The first in March confirmed the condition and surgeons removed endometriosis that had attached itself to both of my ovaries and formed cysts.

I was assured I should be pain free from that point onwards and be able to experience a ‘normal’ life.

In a matter of months I was back for a second surgery and still suffering with painful cramps, bleeding and fainting as a result of my endometriosis. 

I underwent a second surgery, and was pre-warned that I may lose my right ovary if endometriosis had taken hold of it. 

Thoughts of my fertility raced into my mind and I worried whether I was losing a chance to have children later in life.

I was lucky, on that occasion, as my surgeon was able to save my ovary but warned me as I recovered that my fallopian tube is scarred and damaged from endometriosis cells attaching themselves there.

The true extent of how my fertility has been affected is not yet known, but becoming pregnant is unlikely to be an unexpected surprise as I currently balance out contraceptive injections with hormone tablets and painkillers. 

I am a 25-year-old single woman and I am regularly urged to consider pregnancy early, as waiting is not an option. 

Having children wasn’t, and still isn’t, on my list of plans as I focused on trying to build a career and doing what all other young people in their twenties do.

Niamh had two surgeries and is having a third in 18 months, which aims to clear her body of endometriosis growths and cure her painful symptoms

I am now potentially awaiting another surgery, my third in 18 months, which aims to clear my body of endometriosis growths and cure the painful symptoms I currently endure.

Leading a normal life has become increasingly difficult as I struggle more with my symptoms and my career, friendships, love life and social life have all been affected.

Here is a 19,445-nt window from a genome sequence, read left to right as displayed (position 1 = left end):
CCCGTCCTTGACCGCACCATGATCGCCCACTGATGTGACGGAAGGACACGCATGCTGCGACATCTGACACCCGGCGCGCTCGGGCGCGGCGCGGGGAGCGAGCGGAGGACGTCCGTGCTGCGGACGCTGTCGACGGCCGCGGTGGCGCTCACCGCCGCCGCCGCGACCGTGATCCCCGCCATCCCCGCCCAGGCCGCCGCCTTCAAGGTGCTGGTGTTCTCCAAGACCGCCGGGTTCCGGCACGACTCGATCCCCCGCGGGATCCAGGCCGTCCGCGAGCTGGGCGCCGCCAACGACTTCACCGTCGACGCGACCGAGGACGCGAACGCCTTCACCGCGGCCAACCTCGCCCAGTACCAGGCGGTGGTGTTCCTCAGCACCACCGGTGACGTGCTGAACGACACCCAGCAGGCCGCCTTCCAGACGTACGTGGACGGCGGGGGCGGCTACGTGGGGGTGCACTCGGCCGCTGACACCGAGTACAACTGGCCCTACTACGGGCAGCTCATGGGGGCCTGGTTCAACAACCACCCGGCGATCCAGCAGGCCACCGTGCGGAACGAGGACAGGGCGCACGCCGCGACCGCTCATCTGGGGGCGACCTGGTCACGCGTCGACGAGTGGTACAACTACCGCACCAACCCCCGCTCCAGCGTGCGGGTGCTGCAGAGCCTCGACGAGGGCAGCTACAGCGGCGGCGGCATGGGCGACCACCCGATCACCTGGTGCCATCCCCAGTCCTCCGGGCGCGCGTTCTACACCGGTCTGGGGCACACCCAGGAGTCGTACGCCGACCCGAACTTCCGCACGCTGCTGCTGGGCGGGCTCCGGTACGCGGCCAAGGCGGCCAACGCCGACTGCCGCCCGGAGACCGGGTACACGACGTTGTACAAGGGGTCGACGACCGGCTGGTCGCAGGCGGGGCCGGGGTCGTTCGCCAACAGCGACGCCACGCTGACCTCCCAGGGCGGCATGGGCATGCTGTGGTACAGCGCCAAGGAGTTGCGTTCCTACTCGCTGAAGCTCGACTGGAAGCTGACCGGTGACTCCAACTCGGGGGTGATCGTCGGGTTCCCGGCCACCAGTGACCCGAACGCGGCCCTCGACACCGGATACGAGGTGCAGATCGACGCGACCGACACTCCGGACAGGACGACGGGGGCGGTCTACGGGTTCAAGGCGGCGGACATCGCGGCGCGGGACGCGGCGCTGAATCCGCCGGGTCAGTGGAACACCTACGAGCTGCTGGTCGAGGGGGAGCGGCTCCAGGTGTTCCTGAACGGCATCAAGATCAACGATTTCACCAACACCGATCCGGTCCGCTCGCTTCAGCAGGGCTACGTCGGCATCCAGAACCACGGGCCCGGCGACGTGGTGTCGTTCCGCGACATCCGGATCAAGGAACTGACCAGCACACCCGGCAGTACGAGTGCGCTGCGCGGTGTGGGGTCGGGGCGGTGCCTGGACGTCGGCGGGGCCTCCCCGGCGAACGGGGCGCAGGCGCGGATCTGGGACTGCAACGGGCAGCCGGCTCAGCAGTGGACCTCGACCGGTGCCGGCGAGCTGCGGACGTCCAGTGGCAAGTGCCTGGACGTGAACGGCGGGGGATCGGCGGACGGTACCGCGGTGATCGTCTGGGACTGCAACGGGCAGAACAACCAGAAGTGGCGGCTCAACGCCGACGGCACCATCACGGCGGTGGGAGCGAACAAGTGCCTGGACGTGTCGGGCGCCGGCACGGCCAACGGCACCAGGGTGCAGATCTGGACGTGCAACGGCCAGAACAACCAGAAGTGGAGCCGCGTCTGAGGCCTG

Whilst some friends remain supportive when I am forced to cancel plans due to an endometriosis flare up, there are many who have drifted to the wayside. 

At work there are managers and senior members who understand it’s not an act and appreciate my hard work and attitude, but there are many colleagues who roll their eyes when I’m sent home or outright ask me if I am ‘fixed’ yet.

It’s a frustrating illness for the sufferer and the ones they love. I struggle with being unable to do everything I can see others my age doing, from having healthy relationships and children to even being able to go to the gym three times a week.

I am lucky to have a good support network of close friends and family who do understand how debilitating it can sometimes be, but there have been many who have thought me to be overreacting or even labelled me as attention seeking when my symptoms are bad.

Whilst I still learn how to make my condition manageable there are still many instances of ignorance about endometriosis. 

Endometriosis is an invisible illness that affects just as many women as diabetes, yet it’s sorely misunderstood. 

It’s not an illness that anyone can see and that is where many of the problems arise. I’ve met a lot of surprise when I do explain what I suffer from, and many don’t realise there is currently no cure for endometriosis.